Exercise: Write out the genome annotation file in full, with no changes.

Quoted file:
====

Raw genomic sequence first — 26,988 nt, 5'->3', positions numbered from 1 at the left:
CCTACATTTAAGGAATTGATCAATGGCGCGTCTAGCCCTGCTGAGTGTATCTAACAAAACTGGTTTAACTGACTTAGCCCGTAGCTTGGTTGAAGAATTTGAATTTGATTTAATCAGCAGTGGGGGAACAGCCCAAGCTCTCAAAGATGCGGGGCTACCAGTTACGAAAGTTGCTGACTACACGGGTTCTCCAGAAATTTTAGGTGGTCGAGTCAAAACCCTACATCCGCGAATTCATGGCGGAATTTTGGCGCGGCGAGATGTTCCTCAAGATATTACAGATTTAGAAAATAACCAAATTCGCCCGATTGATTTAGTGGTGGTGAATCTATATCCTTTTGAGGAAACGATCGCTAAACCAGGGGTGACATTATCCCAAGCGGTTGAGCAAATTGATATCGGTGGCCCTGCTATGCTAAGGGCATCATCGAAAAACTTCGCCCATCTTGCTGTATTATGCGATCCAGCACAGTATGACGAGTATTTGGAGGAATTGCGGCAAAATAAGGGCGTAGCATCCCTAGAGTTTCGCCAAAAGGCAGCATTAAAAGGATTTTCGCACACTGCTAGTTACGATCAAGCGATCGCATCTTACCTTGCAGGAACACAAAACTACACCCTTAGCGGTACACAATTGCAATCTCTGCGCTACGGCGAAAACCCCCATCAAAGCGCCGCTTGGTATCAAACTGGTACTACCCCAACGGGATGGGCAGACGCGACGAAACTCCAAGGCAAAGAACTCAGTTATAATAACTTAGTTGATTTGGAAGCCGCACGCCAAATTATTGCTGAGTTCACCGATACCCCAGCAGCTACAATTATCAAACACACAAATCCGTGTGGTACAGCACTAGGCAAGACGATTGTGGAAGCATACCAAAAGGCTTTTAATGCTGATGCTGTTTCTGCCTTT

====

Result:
Raw genomic sequence first — 26,988 nt, 5'->3', positions numbered from 1 at the left:
CCTACATTTAAGGAATTGATCAATGGCGCGTCTAGCCCTGCTGAGTGTATCTAACAAAACTGGTTTAACTGACTTAGCCCGTAGCTTGGTTGAAGAATTTGAATTTGATTTAATCAGCAGTGGGGGAACAGCCCAAGCTCTCAAAGATGCGGGGCTACCAGTTACGAAAGTTGCTGACTACACGGGTTCTCCAGAAATTTTAGGTGGTCGAGTCAAAACCCTACATCCGCGAATTCATGGCGGAATTTTGGCGCGGCGAGATGTTCCTCAAGATATTACAGATTTAGAAAATAACCAAATTCGCCCGATTGATTTAGTGGTGGTGAATCTATATCCTTTTGAGGAAACGATCGCTAAACCAGGGGTGACATTATCCCAAGCGGTTGAGCAAATTGATATCGGTGGCCCTGCTATGCTAAGGGCATCATCGAAAAACTTCGCCCATCTTGCTGTATTATGCGATCCAGCACAGTATGACGAGTATTTGGAGGAATTGCGGCAAAATAAGGGCGTAGCATCCCTAGAGTTTCGCCAAAAGGCAGCATTAAAAGGATTTTCGCACACTGCTAGTTACGATCAAGCGATCGCATCTTACCTTGCAGGAACACAAAACTACACCCTTAGCGGTACACAATTGCAATCTCTGCGCTACGGCGAAAACCCCCATCAAAGCGCCGCTTGGTATCAAACTGGTACTACCCCAACGGGATGGGCAGACGCGACGAAACTCCAAGGCAAAGAACTCAGTTATAATAACTTAGTTGATTTGGAAGCCGCACGCCAAATTATTGCTGAGTTCACCGATACCCCAGCAGCTACAATTATCAAACACACAAATCCGTGTGGTACAGCACTAGGCAAGACGATTGTGGAAGCATACCAAAAGGCTTTTAATGCTGATGCTGTTTCTGCCTTT